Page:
Other notables scheduled to be at Hogan’s Alley are No. T7 Patrick Cantlay, No. T7 Patrick Reed, No. 9 Webb Simpson, No. 12 Xander Schauffele, No. 15 and 2012 Travelers Championship winner Marc Leishman, No. 16 Tony Finau, No. 17 Matt Kucher, No. 19 Louis Oosthuzen, British Open champion and 20th-ranked Shane Lowry, No. 23 Sungjae Im, No. 25 Matthew Fitzpatrick, Sergio Garcia, Jason Day, Viktor Hovland, Collin Morikawa, Sungjae Im, Kevin Kisner, Daniel Berger, who lost on the first playoff hole in the 2017 Travelers Championship when Spieth made a 61-foot bunker shot, and Fairfield native J.J. Henry, who became the only Connecticut native to win the Travelers Championship in 2006 and now lives in Fort Worth. Im is No. 1 in the FedExCup standings.
Reigning Masters champion and 11th-ranked Tiger Woods, tied with Sam Snead for most career wins with 82, isn’t returning this week after missing several starts early in the year because of continued back issues. Some have said this is one week when Woods’ presence at Colonial CC for the first time since 1997 isn’t really necessary as far as public interest because of the lengthy absence of play and the stellar field. Others feel Tiger’s participation would add an even greater level of significance to the PGA Tour’s resumption, but he doesn’t owe anything to anyone after all that he has already done to raise the profile of the game and assure its prosperity.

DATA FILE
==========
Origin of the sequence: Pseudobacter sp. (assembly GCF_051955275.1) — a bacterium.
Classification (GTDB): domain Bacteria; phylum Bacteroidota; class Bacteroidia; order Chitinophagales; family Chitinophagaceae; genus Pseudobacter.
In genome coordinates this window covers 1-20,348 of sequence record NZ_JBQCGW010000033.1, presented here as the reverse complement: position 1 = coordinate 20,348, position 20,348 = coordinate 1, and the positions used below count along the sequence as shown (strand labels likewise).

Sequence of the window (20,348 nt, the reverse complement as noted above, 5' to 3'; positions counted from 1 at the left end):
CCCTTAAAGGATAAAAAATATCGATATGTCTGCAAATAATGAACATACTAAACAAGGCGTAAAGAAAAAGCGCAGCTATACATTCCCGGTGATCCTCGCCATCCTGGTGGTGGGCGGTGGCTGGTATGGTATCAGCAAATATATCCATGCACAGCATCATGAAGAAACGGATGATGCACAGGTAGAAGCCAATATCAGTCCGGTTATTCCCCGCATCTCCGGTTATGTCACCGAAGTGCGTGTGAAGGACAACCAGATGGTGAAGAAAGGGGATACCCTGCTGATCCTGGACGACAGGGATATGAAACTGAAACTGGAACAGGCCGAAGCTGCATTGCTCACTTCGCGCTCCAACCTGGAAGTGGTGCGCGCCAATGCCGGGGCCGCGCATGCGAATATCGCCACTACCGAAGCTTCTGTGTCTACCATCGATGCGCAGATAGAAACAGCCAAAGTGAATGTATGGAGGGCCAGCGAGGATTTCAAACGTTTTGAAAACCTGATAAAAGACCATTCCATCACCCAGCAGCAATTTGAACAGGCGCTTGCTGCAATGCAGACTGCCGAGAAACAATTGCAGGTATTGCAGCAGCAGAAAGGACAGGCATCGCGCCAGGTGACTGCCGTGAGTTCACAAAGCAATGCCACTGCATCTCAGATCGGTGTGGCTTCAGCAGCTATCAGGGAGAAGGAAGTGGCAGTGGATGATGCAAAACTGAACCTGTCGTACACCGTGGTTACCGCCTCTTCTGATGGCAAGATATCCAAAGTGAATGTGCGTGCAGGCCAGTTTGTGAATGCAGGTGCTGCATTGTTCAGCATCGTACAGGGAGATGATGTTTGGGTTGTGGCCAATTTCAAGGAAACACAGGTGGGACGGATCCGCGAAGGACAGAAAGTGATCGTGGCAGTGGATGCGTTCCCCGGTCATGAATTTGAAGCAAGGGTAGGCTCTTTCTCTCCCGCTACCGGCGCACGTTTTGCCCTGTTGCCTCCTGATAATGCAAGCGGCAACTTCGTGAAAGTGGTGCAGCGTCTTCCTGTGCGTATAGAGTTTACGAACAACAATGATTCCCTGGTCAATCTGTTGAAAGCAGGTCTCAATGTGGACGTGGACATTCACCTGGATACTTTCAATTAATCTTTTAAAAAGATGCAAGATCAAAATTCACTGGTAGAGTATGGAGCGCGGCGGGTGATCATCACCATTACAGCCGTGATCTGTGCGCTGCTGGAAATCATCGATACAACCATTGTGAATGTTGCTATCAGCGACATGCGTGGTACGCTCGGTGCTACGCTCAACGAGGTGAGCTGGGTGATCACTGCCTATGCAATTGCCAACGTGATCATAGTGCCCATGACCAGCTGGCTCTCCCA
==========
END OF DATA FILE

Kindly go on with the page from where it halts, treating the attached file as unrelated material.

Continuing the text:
Because of the COVID-19 pandemic, the PGA Tour will have extensive testing, including thermal readings and nasal-swab or saliva exams as well as pre-travel screening. Players and caddies will also be tested on arrival, likely at the host hotel, with daily questionnaires and temperature tests to follow. The plan is for one COVID-19 test of players per week, plus daily monitoring. A player who tests positive would have to withdraw and quarantine. Approximately 400 swab or saliva exams will be needed each week.
Because of privacy laws, a positive test will not be disclosed, so it will be up to the player to say why he had to withdraw. PGA Tour officials then would take steps to mitigate and determine who the player was in contact with before the positive test. An event will not be canceled over one positive test.
The PGA Tour is also offering a charter flight between events, with players and caddies getting first priority. It is charging players $600 per seat, with caddies and Korn Ferry Tour players paying $300. All will have to get a COVID-19 test within 24 hours of departure.
Depending on location, there will be one or more central hotels for players and caddies where testing most likely will occur and the PGA Tour expects them to be for most of the time they are not at the course. Though it will be difficult, caddies will be expected to maintain six feet between players, and the hope is players will take and return clubs to the bag themselves. There will be sanitation material for players and caddies on each hole to wipe down clubs, flagsticks and rakes.
Players’ families, managers and agents will not be allowed at the tournament venue, and there will be limited media access to the grounds. While fans won’t be allowed at the first five tournaments, there will be spectator ropes. Scoreboards, walking scorers and ShotLink personnel to record various measurements for drives, approach shots and putts that go into the PGA Tour’s statistical package also will be present.